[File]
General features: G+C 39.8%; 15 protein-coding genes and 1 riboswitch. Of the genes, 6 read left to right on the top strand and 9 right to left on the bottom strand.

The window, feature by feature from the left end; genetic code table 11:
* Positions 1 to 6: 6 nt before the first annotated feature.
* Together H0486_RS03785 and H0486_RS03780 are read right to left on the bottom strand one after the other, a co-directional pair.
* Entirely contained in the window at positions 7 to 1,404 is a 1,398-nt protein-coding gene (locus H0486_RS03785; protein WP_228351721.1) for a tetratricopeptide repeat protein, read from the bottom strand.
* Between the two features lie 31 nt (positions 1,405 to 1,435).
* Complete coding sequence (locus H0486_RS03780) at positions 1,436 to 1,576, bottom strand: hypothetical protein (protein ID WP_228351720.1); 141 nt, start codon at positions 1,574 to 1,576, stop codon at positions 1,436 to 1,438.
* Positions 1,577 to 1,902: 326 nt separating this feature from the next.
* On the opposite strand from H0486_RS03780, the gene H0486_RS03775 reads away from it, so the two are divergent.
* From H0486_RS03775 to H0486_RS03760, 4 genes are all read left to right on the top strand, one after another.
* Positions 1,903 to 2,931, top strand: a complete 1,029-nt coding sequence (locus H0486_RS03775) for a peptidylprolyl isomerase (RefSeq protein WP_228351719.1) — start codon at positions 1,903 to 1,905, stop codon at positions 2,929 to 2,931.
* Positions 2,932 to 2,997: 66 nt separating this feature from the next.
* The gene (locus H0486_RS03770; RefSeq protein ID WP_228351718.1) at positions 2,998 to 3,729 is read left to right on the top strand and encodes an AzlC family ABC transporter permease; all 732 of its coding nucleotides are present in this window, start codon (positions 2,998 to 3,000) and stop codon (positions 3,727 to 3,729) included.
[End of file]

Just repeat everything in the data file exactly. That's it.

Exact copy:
General features: G+C 39.8%; 15 protein-coding genes and 1 riboswitch. Of the genes, 6 read left to right on the top strand and 9 right to left on the bottom strand.

The window, feature by feature from the left end; genetic code table 11:
* Positions 1 to 6: 6 nt before the first annotated feature.
* Together H0486_RS03785 and H0486_RS03780 are read right to left on the bottom strand one after the other, a co-directional pair.
* Entirely contained in the window at positions 7 to 1,404 is a 1,398-nt protein-coding gene (locus H0486_RS03785; protein WP_228351721.1) for a tetratricopeptide repeat protein, read from the bottom strand.
* Between the two features lie 31 nt (positions 1,405 to 1,435).
* Complete coding sequence (locus H0486_RS03780) at positions 1,436 to 1,576, bottom strand: hypothetical protein (protein ID WP_228351720.1); 141 nt, start codon at positions 1,574 to 1,576, stop codon at positions 1,436 to 1,438.
* Positions 1,577 to 1,902: 326 nt separating this feature from the next.
* On the opposite strand from H0486_RS03780, the gene H0486_RS03775 reads away from it, so the two are divergent.
* From H0486_RS03775 to H0486_RS03760, 4 genes are all read left to right on the top strand, one after another.
* Positions 1,903 to 2,931, top strand: a complete 1,029-nt coding sequence (locus H0486_RS03775) for a peptidylprolyl isomerase (RefSeq protein WP_228351719.1) — start codon at positions 1,903 to 1,905, stop codon at positions 2,929 to 2,931.
* Positions 2,932 to 2,997: 66 nt separating this feature from the next.
* The gene (locus H0486_RS03770; RefSeq protein ID WP_228351718.1) at positions 2,998 to 3,729 is read left to right on the top strand and encodes an AzlC family ABC transporter permease; all 732 of its coding nucleotides are present in this window, start codon (positions 2,998 to 3,000) and stop codon (positions 3,727 to 3,729) included.